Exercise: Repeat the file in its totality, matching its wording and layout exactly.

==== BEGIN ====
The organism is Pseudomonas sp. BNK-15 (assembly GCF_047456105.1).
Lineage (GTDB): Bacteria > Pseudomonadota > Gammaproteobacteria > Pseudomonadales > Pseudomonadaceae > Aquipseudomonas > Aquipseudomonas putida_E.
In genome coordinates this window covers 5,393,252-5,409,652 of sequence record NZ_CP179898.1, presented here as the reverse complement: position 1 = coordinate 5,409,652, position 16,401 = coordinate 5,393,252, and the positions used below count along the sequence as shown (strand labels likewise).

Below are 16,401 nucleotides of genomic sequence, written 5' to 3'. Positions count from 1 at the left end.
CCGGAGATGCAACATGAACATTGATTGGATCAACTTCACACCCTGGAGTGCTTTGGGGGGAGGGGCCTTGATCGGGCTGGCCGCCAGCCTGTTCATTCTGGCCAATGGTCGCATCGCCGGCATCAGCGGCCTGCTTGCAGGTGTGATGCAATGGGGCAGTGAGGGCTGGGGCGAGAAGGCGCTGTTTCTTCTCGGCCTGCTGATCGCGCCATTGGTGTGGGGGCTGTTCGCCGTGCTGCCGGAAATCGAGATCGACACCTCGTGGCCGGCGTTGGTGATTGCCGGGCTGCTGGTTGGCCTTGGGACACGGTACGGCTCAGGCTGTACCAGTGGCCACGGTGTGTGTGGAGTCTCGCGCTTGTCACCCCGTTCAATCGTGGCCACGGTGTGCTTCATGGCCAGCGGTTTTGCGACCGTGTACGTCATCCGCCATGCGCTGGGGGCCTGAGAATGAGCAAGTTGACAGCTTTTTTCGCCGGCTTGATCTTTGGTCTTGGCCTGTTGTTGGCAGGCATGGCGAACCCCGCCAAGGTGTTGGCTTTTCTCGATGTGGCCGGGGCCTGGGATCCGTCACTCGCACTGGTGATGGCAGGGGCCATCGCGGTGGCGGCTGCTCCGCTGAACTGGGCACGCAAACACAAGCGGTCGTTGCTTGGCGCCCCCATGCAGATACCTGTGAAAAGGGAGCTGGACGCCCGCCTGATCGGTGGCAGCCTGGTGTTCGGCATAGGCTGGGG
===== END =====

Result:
The organism is Pseudomonas sp. BNK-15 (assembly GCF_047456105.1).
Lineage (GTDB): Bacteria > Pseudomonadota > Gammaproteobacteria > Pseudomonadales > Pseudomonadaceae > Aquipseudomonas > Aquipseudomonas putida_E.
In genome coordinates this window covers 5,393,252-5,409,652 of sequence record NZ_CP179898.1, presented here as the reverse complement: position 1 = coordinate 5,409,652, position 16,401 = coordinate 5,393,252, and the positions used below count along the sequence as shown (strand labels likewise).

Below are 16,401 nucleotides of genomic sequence, written 5' to 3'. Positions count from 1 at the left end.
CCGGAGATGCAACATGAACATTGATTGGATCAACTTCACACCCTGGAGTGCTTTGGGGGGAGGGGCCTTGATCGGGCTGGCCGCCAGCCTGTTCATTCTGGCCAATGGTCGCATCGCCGGCATCAGCGGCCTGCTTGCAGGTGTGATGCAATGGGGCAGTGAGGGCTGGGGCGAGAAGGCGCTGTTTCTTCTCGGCCTGCTGATCGCGCCATTGGTGTGGGGGCTGTTCGCCGTGCTGCCGGAAATCGAGATCGACACCTCGTGGCCGGCGTTGGTGATTGCCGGGCTGCTGGTTGGCCTTGGGACACGGTACGGCTCAGGCTGTACCAGTGGCCACGGTGTGTGTGGAGTCTCGCGCTTGTCACCCCGTTCAATCGTGGCCACGGTGTGCTTCATGGCCAGCGGTTTTGCGACCGTGTACGTCATCCGCCATGCGCTGGGGGCCTGAGAATGAGCAAGTTGACAGCTTTTTTCGCCGGCTTGATCTTTGGTCTTGGCCTGTTGTTGGCAGGCATGGCGAACCCCGCCAAGGTGTTGGCTTTTCTCGATGTGGCCGGGGCCTGGGATCCGTCACTCGCACTGGTGATGGCAGGGGCCATCGCGGTGGCGGCTGCTCCGCTGAACTGGGCACGCAAACACAAGCGGTCGTTGCTTGGCGCCCCCATGCAGATACCTGTGAAAAGGGAGCTGGACGCCCGCCTGATCGGTGGCAGCCTGGTGTTCGGCATAGGCTGGGG